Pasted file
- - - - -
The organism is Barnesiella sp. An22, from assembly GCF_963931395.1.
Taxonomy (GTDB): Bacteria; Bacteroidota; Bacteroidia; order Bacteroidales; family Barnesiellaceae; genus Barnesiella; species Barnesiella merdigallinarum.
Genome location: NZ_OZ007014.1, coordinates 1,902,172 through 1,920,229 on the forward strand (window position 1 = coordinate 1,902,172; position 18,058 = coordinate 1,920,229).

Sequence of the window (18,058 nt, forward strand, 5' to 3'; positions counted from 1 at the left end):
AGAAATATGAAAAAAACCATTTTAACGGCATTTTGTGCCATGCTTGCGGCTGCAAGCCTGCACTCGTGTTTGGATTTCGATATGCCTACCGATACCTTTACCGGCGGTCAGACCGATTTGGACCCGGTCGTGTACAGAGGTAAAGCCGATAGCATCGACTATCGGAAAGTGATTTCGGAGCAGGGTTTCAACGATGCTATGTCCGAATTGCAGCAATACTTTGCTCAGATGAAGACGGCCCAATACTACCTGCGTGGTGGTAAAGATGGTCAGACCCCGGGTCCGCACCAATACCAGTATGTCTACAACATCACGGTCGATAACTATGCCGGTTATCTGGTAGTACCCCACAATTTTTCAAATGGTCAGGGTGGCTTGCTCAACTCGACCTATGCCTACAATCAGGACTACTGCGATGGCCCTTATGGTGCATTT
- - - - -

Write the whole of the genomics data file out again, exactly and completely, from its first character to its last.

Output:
The organism is Barnesiella sp. An22, from assembly GCF_963931395.1.
Taxonomy (GTDB): Bacteria; Bacteroidota; Bacteroidia; order Bacteroidales; family Barnesiellaceae; genus Barnesiella; species Barnesiella merdigallinarum.
Genome location: NZ_OZ007014.1, coordinates 1,902,172 through 1,920,229 on the forward strand (window position 1 = coordinate 1,902,172; position 18,058 = coordinate 1,920,229).

Sequence of the window (18,058 nt, forward strand, 5' to 3'; positions counted from 1 at the left end):
AGAAATATGAAAAAAACCATTTTAACGGCATTTTGTGCCATGCTTGCGGCTGCAAGCCTGCACTCGTGTTTGGATTTCGATATGCCTACCGATACCTTTACCGGCGGTCAGACCGATTTGGACCCGGTCGTGTACAGAGGTAAAGCCGATAGCATCGACTATCGGAAAGTGATTTCGGAGCAGGGTTTCAACGATGCTATGTCCGAATTGCAGCAATACTTTGCTCAGATGAAGACGGCCCAATACTACCTGCGTGGTGGTAAAGATGGTCAGACCCCGGGTCCGCACCAATACCAGTATGTCTACAACATCACGGTCGATAACTATGCCGGTTATCTGGTAGTACCCCACAATTTTTCAAATGGTCAGGGTGGCTTGCTCAACTCGACCTATGCCTACAATCAGGACTACTGCGATGGCCCTTATGGTGCATTT